By Elena Lisina
Do you have free time in transit at Narita International Airport or before flying back home? Check out the nearby historical city, savor unagi and—if the timing is right—enjoy a festival or cherry blossoms! Access is simple and fast.
Before you explore Narita City's historic center, watch the world’s aircraft come and go at the north end of Narita Airport’s main runway. At Sakura no Yama Park, a high lookout facing Terminal 1 allows for clear views of planes taking off and landing. As planes roar overhead, challenge your companions to identify the airlines livery which you can clearly see from this vantage point. Sakura no Yama, as the name indicates, is a prime cherry blossom viewing spot in March and April. Hundreds of cherry trees provide a flurry of pink to frame photos of you and the world's air traffic.
Narita Omotesando street
The charm of Narita starts at the station front plaza where, on the hour from 08:00 to 20:00 from Sunday to Thursday and to 22:00 on Friday and Saturday, an animated clock presents figures and music evoking Narita's festivals. Start your exploration of Narita’s vintage town here stepping into Narita Omotesando, the kilometer-long approach to Shinshoji Temple.
For over 400 years, pilgrims traveled along this last stretch of the 60 kilometer route from the capital of Edo to the temple, receiving food and lodging in the inns. Today, the south end of the street has a mix of international and Japanese dining, attracting both flight crews and visitors from abroad. Dine at ramen and curry shops, pubs and cafes, many with English menus.
The closer you get to Shinshoji Temple, the farther back in time you travel. Keep an eye open for the sake brewery, apothecary, senbei cracker and sweets shops carrying yokan bean paste cakes, a Narita favorite.
Narita’s specialty, unagi
The dish Narita is best known for is grilled unagi, or freshwater eel. Weary pilgrims from Edo needed hearty fare, and freshwater eel, which they say relieves fatigue, grew in popularity over the centuries. Today, a few dozen shops around Omotesando serve unagi.
The most popular shop is the 109-year old Kawatoyo Honten. There’s no mistaking the freshness of the eel as the chefs select and filet it on a long bench in front of diners. The eel is broiled, basted with Kawatoyo’s own sauce blend, and served over rice in a lacquered box. The combination of sweet and savory, the crisp glaze on the outside with tender fish on the inside, served over fluffy rice with a dash of sansho pepper is so good, you might want to make it a regular excursion on your way to or from Narita Airport.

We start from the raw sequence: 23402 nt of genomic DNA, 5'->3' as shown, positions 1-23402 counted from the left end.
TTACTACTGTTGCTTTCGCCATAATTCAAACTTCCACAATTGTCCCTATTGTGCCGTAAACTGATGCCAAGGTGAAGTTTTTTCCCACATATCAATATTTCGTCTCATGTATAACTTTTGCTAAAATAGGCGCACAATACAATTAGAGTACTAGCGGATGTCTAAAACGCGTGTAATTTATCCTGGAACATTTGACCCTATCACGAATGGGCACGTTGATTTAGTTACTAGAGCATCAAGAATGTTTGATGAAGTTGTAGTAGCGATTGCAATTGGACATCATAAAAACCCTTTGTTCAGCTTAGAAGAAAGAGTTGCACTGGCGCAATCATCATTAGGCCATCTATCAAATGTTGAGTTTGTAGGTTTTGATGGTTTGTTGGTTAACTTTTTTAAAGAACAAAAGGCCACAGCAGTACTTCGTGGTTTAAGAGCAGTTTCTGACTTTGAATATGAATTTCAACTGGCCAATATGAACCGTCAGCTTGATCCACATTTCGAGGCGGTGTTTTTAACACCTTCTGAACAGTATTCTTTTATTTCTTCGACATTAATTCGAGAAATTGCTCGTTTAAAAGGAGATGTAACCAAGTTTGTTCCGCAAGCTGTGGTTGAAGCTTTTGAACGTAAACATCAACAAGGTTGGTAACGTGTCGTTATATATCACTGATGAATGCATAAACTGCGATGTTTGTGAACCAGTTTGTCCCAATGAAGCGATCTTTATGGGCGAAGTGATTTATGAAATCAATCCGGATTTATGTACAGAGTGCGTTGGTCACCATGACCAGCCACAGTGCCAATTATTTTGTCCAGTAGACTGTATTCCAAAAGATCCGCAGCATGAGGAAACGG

Narita Tourist Pavilion
Across the street from Kawatoyo is the Narita Tourism Pavilion. This building, a modern interpretation of kura storehouse architecture, houses Gion Festival floats, and provides maps and information about dining, shopping, and events. Connect to free wi-fi here.
Narita-san Shinshoji Temple
At the bottom of the winding Omotesando is Naritasan Shinshoji Temple, a pilgrimage destination for over 1,000 years. This Shingon Buddhist institution, “New Victory Temple” was founded when the emperor sent a priest along with a special goma-taki ritual statue in order to quell a rebellion. After performing the goma-taki fire ritual, the statue of Fudomyo, the immoveable wisdom king with fiery resolve, had grown too heavy to be returned to Kyoto. Today, the site venerates Fudomyo and has many impressive structures dating from the Edo Period, including the Komyo-do Hall and a pagoda. Not to be missed are the towering Pagoda of Peace housing a three-dimensional mandala of Fudomyo, and the main hall to observe the daily goma-taki ritual.
Between the main hall and the Pagoda of Peace lies Narita-san Park, a tranquil garden with ponds full of koi carps, mossy rocks, shady trees, and trickling streams. The park is popular for plum and cherry blossom viewing in spring, as a retreat from summer heat, and strolling under the colorful leaves in autumn.
In early July, Narita city celebrates summer with a three-day Gion Festival. Antique wooden floats with elaborate carpentry are paraded through the streets accompanied by costumed crews of dancers and musicians. Celebrations continue into the evening as the floats are lighted.
JR Narita Station and Keisei Narita Station are only two stops from Narita Airport Terminal 1 on the JR Narita Line and Keisei Main Line. Head down to the terminal's B1 level, and get oriented at the Skyliner and Keisei Line information counter. Access the gate with either paper tickets or easy-to-use IC cards such as PASMO or Suica. Ride just 10 minutes into the heart of Narita City.
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You will see many of my stories on Japan Travel are about places and events outside of big city centers and tourist destinations. While I highly recommend the big name sights and experiences, I encourage visitors to see and feel the atmosphere off the beaten path, too.